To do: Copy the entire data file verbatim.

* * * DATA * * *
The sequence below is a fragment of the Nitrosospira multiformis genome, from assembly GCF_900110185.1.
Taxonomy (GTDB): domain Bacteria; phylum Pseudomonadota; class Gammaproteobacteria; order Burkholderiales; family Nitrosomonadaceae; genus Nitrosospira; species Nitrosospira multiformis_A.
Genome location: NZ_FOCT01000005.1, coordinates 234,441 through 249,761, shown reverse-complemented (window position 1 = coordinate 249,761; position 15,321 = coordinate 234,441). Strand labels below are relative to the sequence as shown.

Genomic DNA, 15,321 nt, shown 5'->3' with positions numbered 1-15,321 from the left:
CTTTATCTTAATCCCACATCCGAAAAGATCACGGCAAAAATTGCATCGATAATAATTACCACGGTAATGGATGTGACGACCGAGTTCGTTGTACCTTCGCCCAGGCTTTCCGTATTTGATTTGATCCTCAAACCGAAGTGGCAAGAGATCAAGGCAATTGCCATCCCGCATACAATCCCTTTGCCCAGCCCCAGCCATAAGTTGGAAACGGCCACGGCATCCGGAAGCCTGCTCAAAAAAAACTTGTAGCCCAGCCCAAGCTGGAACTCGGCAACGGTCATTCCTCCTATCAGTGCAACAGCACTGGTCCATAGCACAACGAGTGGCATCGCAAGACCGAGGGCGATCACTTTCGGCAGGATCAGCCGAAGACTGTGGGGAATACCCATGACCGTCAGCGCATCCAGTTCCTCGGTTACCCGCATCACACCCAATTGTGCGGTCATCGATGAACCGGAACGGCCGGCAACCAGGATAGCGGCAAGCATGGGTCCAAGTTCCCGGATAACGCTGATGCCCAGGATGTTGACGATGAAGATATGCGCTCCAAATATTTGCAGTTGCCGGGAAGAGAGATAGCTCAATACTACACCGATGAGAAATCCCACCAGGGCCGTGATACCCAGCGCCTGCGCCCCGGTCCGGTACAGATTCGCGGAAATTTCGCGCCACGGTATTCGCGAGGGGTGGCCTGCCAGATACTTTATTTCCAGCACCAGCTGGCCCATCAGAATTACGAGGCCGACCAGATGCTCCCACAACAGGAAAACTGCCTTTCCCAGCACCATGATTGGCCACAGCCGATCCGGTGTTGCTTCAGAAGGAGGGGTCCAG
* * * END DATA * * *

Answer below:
The sequence below is a fragment of the Nitrosospira multiformis genome, from assembly GCF_900110185.1.
Taxonomy (GTDB): domain Bacteria; phylum Pseudomonadota; class Gammaproteobacteria; order Burkholderiales; family Nitrosomonadaceae; genus Nitrosospira; species Nitrosospira multiformis_A.
Genome location: NZ_FOCT01000005.1, coordinates 234,441 through 249,761, shown reverse-complemented (window position 1 = coordinate 249,761; position 15,321 = coordinate 234,441). Strand labels below are relative to the sequence as shown.

Genomic DNA, 15,321 nt, shown 5'->3' with positions numbered 1-15,321 from the left:
CTTTATCTTAATCCCACATCCGAAAAGATCACGGCAAAAATTGCATCGATAATAATTACCACGGTAATGGATGTGACGACCGAGTTCGTTGTACCTTCGCCCAGGCTTTCCGTATTTGATTTGATCCTCAAACCGAAGTGGCAAGAGATCAAGGCAATTGCCATCCCGCATACAATCCCTTTGCCCAGCCCCAGCCATAAGTTGGAAACGGCCACGGCATCCGGAAGCCTGCTCAAAAAAAACTTGTAGCCCAGCCCAAGCTGGAACTCGGCAACGGTCATTCCTCCTATCAGTGCAACAGCACTGGTCCATAGCACAACGAGTGGCATCGCAAGACCGAGGGCGATCACTTTCGGCAGGATCAGCCGAAGACTGTGGGGAATACCCATGACCGTCAGCGCATCCAGTTCCTCGGTTACCCGCATCACACCCAATTGTGCGGTCATCGATGAACCGGAACGGCCGGCAACCAGGATAGCGGCAAGCATGGGTCCAAGTTCCCGGATAACGCTGATGCCCAGGATGTTGACGATGAAGATATGCGCTCCAAATATTTGCAGTTGCCGGGAAGAGAGATAGCTCAATACTACACCGATGAGAAATCCCACCAGGGCCGTGATACCCAGCGCCTGCGCCCCGGTCCGGTACAGATTCGCGGAAATTTCGCGCCACGGTATTCGCGAGGGGTGGCCTGCCAGATACTTTATTTCCAGCACCAGCTGGCCCATCAGAATTACGAGGCCGACCAGATGCTCCCACAACAGGAAAACTGCCTTTCCCAGCACCATGATTGGCCACAGCCGATCCGGTGTTGCTTCAGAAGGAGGGGTCCAG